Interventional
Phase 1
Phase 2
Allocation: Non-Randomized
Intervention Model: Single Group Assignment
Masking: None (Open Label)
Primary Purpose: Treatment
Organ Transplantation
Procedure: Mesenchymal stem cell infusion
MSC infusion: two doses of 1-2x106 MSCs per kilogram body weight, intravenously, 7 days apart.
Other Name: Bone marrow derived mesenchymal stem cells.
Not Provided
Reinders ME, de Fijter JW, Roelofs H, Bajema IM, de Vries DK, Schaapherder AF, Claas FH, van Miert PP, Roelen DL, van Kooten C, Fibbe WE, Rabelink TJ. Autologous bone marrow-derived mesenchymal stromal cells for the treatment of allograft rejection after renal transplantation: results of a phase I study. Stem Cells Transl Med. 2013 Feb;2(2):107-11. doi: 10.5966/sctm.2012-0114. Epub 2013 Jan 24.

*   Includes publications given by the data provider as well as publications identified by ClinicalTrials.gov Identifier (NCT Number) in Medline.
 
Completed
15
Same as current
December 2012
March 2012   (Final data collection date for primary outcome measure)

Inclusion Criteria:

  • Subject is willing to participate in the study and has signed the informed consent.
  • Recipients of a first kidney graft from a living HLA-DR mismatched donor (2 HLA-DR mismatches).
  • Subjects included in the study must have kidney biopsy proven SCR 4 weeks after transplantation.
  • Patients must be on triple immunosuppressive therapy of prednisone, CsA or tacrolimus and MMF according to current protocol.
  • Panel Reactive Antibodies (PRA) ≤ 5%.
  • Patients must be able to adhere to the study visit schedule and protocol requirements.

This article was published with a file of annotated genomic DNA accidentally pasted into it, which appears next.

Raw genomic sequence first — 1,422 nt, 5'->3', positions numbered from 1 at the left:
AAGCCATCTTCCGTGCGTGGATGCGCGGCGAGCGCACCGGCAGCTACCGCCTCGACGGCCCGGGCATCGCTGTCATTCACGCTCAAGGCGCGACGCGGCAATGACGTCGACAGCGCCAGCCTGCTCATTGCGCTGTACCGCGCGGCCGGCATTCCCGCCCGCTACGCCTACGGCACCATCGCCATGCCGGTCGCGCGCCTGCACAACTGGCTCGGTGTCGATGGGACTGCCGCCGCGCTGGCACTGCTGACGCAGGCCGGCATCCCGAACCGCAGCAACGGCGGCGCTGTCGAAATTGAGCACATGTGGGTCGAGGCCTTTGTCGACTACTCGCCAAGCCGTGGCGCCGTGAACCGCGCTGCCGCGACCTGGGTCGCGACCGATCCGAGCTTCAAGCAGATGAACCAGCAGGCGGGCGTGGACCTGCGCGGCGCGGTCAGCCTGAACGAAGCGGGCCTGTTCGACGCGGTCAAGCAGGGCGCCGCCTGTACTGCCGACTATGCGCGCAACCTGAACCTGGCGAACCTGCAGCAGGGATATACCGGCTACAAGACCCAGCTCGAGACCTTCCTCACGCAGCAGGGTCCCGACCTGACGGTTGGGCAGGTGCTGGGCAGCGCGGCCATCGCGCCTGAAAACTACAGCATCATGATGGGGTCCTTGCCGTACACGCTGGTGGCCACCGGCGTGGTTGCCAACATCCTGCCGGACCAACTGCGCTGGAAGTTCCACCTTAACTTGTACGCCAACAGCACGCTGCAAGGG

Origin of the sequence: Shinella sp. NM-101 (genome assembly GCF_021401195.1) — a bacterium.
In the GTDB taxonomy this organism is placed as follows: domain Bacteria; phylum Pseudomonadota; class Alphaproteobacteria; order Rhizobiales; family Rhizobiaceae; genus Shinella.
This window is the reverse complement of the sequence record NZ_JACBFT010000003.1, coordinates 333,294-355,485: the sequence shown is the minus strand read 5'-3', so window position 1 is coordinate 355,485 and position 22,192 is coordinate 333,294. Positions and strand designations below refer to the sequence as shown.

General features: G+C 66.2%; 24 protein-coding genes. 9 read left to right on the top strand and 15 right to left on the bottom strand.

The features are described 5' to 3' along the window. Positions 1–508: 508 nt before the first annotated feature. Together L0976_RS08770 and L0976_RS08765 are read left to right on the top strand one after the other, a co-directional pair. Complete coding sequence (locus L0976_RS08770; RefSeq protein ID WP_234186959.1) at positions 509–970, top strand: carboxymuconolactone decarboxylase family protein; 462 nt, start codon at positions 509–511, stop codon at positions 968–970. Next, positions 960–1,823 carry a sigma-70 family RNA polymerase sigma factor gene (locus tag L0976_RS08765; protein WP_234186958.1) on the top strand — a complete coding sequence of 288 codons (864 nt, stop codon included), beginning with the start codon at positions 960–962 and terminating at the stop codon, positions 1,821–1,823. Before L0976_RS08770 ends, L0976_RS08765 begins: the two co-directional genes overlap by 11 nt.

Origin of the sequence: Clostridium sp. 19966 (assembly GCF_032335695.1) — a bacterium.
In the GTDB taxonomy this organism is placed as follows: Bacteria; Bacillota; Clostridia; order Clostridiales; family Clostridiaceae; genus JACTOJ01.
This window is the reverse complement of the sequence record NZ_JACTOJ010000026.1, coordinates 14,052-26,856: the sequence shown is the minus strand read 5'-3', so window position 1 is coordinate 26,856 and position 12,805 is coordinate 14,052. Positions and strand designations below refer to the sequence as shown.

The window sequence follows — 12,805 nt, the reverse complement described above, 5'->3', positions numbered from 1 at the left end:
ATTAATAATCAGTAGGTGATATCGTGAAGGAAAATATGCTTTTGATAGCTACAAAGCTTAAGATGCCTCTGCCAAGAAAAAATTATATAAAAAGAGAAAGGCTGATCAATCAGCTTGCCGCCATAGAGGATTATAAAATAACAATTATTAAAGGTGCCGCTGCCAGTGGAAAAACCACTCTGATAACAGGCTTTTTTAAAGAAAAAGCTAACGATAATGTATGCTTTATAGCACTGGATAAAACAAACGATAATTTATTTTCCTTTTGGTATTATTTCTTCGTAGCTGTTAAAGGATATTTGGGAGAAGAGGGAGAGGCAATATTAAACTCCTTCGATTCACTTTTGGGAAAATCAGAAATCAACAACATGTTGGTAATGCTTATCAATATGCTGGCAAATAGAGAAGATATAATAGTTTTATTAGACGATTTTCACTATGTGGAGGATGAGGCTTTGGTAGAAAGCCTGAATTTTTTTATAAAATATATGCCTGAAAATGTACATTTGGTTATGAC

• If female and of child-bearing age, subject must be non-pregnant, non-breastfeeding, and use adequate contraception.
  • Patients must be able to give informed consent and the consent must be obtained prior to any study procedure.

Exclusion Criteria:

  • Double organ transplant recipient.
  • Acute clinical rejection after transplantation.
  • Patients with evidence of active infection or abcesses before MSC infusion.
  • Patients suffering from hepatic failure.
  • Patients suffering from an active autoimmune disease.
  • Patients who have had a previous BM transplant.
  • A psychiatric, addictive or any disorder that compromises ability to give truly informed consent for participation in this study.
  • Use of any investigational drug after transplantation.
  • Documented HIV infection, active hepatitis B, hepatitis C or TB according to current transplantation inclusion criteria.
  • Subjects who currently have an active opportunistic infection (e.g., herpes zoster [shingles], cytomegalovirus (CMV), Pneumocystis carinii (PCP), aspergillosis, histoplasmosis, or mycobacteria other than TB) after transplantation.
  • Malignancy (including lymphoproliferative disease) within the past 2-5 years (except for squamous or basal cell carcinoma of the skin that has been treated with no evidence of recurrence) according to current transplantation inclusion criteria.
  • Known recent substance abuse (drug or alcohol).
  • Contraindications to undergo a BM biopsy.
Sexes Eligible for Study: All
18 Years to 65 Years   (Adult, Older Adult)
No
Contact information is only displayed when the study is recruiting subjects
Netherlands
 
 
NCT00734396
P08.119
NL21298.000.08
No
Not Provided
Not Provided
M.E. J. Reinders, Leiden University Medical Center
Leiden University Medical Center
Not Provided
Principal Investigator: Marlies Reinders, MD, PhD LUMC
Leiden University Medical Center
January 2013

ICMJE     Data element required by the International Committee of Medical Journal Editors and the World Health Organization ICTRP